I downloaded The Coldest Girl in Coldtown from the Google Play shop on kind of a whim, and polished it off in a day in a half on my Nook-- I had just finished another urban fantasy book and wanted something vampire-ish but not totally trash. Since this was Hugo-Nominated, I gave it a try.
This book is Dark-- it's a vampire dystopia, where the disease of vampirism is rampant, and the Infected must be confined in Coldtown-- to turn to vampires, to die, or sweat out the disease, but in any event, to never return to human life outside any Coldtown's walls.
I loved the book in the way that painful, truthful, uncomfortable stories about damaged people reacting to painful things can be loved. Suffice it to say I winced a lot and occasionally was a little nauseous on the characters' behalves; I wanted to kick our heroine's ex-boyfriend and fellow adventurer Aidan in the head a few times for being such a jackass a few times, and generally wanted to set the world on fire for Gavriel, our hero/villian/vampire/monster in chief, not to mention our heroine, Tana, who prior to the events of a vampire attack at a party she'd been at with Aidan, had already not been having the best of all possible lives, though she'd done what she could to put a shine on it for her little sister. Fuzzy end of the lollipop doesn't begin to describe it.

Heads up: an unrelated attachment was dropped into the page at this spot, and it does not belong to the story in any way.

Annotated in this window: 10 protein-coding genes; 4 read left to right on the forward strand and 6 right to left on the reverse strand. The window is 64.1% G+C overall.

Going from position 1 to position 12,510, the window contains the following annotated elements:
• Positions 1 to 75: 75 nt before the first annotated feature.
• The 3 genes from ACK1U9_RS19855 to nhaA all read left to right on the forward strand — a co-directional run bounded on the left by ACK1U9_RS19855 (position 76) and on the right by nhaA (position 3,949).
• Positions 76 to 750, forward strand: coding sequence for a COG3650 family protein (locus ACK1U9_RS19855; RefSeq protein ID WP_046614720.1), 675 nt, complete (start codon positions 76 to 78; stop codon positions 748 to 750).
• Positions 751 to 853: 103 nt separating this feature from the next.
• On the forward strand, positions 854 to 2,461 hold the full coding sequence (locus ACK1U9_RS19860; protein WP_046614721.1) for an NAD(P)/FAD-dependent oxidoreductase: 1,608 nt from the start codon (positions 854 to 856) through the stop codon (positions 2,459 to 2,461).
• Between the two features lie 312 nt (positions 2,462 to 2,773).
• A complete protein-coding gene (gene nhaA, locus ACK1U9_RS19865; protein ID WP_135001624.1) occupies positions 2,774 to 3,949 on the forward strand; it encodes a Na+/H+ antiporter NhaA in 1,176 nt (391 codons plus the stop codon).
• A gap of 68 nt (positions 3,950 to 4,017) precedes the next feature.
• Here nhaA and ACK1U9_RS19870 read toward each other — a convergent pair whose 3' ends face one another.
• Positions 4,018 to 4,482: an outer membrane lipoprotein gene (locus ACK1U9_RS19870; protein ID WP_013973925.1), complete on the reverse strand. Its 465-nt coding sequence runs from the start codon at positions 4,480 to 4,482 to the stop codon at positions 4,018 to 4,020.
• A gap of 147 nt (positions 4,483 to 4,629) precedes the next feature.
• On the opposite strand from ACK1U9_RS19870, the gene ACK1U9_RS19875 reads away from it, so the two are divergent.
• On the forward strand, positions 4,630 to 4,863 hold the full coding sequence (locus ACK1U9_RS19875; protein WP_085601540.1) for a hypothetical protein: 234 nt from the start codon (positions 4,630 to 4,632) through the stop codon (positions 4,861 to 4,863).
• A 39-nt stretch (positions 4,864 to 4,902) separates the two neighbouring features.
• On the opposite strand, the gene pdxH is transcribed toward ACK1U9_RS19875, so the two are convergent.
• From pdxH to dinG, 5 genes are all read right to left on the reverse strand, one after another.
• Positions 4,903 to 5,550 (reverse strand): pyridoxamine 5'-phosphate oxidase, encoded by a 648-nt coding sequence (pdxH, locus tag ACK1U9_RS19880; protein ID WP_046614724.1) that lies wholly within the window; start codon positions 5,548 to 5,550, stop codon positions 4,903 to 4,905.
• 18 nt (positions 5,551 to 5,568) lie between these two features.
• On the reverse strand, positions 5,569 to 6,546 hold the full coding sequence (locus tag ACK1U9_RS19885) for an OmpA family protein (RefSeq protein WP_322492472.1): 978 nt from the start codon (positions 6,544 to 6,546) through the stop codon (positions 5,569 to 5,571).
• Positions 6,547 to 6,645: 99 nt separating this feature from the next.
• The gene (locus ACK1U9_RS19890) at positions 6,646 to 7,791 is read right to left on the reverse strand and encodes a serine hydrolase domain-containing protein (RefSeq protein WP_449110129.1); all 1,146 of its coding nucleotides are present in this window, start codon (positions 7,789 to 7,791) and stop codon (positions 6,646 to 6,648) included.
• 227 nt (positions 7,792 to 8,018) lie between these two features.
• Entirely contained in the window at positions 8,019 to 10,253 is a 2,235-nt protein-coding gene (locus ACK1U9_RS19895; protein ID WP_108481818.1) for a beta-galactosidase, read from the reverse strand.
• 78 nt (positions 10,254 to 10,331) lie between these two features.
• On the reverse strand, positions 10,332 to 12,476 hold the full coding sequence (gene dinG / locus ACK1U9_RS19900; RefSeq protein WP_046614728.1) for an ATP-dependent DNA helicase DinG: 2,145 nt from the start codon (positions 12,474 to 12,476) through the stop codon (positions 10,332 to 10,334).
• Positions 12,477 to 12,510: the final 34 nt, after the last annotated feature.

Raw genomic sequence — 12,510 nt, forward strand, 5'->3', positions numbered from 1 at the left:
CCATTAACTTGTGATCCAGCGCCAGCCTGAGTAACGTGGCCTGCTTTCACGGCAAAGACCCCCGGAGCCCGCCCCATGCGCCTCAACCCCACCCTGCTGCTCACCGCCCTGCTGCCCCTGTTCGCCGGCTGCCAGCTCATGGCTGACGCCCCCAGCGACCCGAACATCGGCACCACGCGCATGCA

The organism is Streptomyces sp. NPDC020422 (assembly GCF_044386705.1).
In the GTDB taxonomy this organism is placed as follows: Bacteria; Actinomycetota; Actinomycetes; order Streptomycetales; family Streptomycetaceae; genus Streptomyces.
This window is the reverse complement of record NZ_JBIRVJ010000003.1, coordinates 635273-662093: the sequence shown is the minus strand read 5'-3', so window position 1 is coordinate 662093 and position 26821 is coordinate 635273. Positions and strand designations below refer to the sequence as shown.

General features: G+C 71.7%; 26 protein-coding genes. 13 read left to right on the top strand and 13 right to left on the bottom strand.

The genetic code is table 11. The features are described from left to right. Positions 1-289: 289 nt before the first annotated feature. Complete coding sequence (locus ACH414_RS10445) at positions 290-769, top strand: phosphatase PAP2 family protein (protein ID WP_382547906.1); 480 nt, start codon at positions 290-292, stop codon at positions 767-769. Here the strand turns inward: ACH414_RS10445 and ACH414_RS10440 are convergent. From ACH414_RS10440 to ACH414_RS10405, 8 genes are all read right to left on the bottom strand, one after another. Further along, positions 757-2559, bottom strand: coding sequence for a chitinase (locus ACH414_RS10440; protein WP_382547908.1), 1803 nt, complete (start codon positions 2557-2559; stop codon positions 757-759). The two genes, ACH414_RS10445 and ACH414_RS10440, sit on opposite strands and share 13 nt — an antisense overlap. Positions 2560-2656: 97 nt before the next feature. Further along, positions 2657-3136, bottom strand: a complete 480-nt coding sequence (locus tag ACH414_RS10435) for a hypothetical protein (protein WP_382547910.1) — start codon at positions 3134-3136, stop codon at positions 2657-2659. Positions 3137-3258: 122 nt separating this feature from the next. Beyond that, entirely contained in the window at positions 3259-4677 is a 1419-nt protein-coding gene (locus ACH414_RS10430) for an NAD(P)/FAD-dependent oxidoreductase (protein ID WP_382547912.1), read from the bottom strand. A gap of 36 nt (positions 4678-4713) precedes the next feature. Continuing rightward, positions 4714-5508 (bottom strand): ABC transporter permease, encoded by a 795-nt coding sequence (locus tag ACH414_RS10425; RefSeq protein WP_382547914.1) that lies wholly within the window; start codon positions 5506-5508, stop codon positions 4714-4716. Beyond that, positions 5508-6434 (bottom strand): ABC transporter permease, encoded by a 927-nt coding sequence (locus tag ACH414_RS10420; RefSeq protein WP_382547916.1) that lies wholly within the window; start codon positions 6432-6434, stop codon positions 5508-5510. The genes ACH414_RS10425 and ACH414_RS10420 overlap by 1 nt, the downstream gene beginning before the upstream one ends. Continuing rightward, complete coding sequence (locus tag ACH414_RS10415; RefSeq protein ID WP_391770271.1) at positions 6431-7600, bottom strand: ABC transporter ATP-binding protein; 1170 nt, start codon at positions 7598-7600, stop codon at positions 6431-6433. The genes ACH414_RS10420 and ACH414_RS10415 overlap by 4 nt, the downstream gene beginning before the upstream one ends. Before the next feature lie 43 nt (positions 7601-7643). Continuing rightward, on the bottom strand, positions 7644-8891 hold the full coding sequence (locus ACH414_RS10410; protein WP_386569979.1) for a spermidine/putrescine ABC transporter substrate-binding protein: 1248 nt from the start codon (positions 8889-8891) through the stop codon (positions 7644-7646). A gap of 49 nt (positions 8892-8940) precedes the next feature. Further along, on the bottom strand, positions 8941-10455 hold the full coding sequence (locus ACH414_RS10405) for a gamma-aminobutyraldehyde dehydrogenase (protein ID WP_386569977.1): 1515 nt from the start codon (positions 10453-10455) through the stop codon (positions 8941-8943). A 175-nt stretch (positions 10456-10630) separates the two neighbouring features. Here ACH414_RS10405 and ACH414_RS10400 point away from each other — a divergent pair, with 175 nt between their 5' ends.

This is an adult book (as I see it, given all of the killings & gore, despite the lack of sex and the author's history writing YA) written with teenage characters and adult characters, all of whom are wonderfully flawed and not fully conscious of the reasons for all their actions. You could take a meta view and say "so and so reacted because of PTSD" or "this character wasn't really a monster, he was just misunderstood" and look at the book as an analysis of youth and aging, of arrested development despite the passage of time-- or you could look at it as an action/adventure roadtrip story, that happens to have teenagers & ancient vampires and some seriously deluded bloggers and other dumb kids who veer into the story at one point or another.
There are lots of layers to be peeled away-- I pretty much couldn't put it down, because the story was awful, in the old-fashioned sense of the word, moments of the grotesque interspersed with beautiful prose, reflections on what it meant to be human (or not) and what it means to be able to choose, for better or ill, and how that shapes us. The only "bad" part about the story, such as it is, is how the author chose to deal with Tana's reactions to Aiden, but I could understand her choices and I think my criticisms are more feminist quibbles than what was wrong for the character or any character in those particular shoes.
The world of the book feels very real-- very gritty & seedy & cold, like dirty ice on your skin. It's a book to reread, and make you ponder-- aren't we all entitled to love, even the monsters?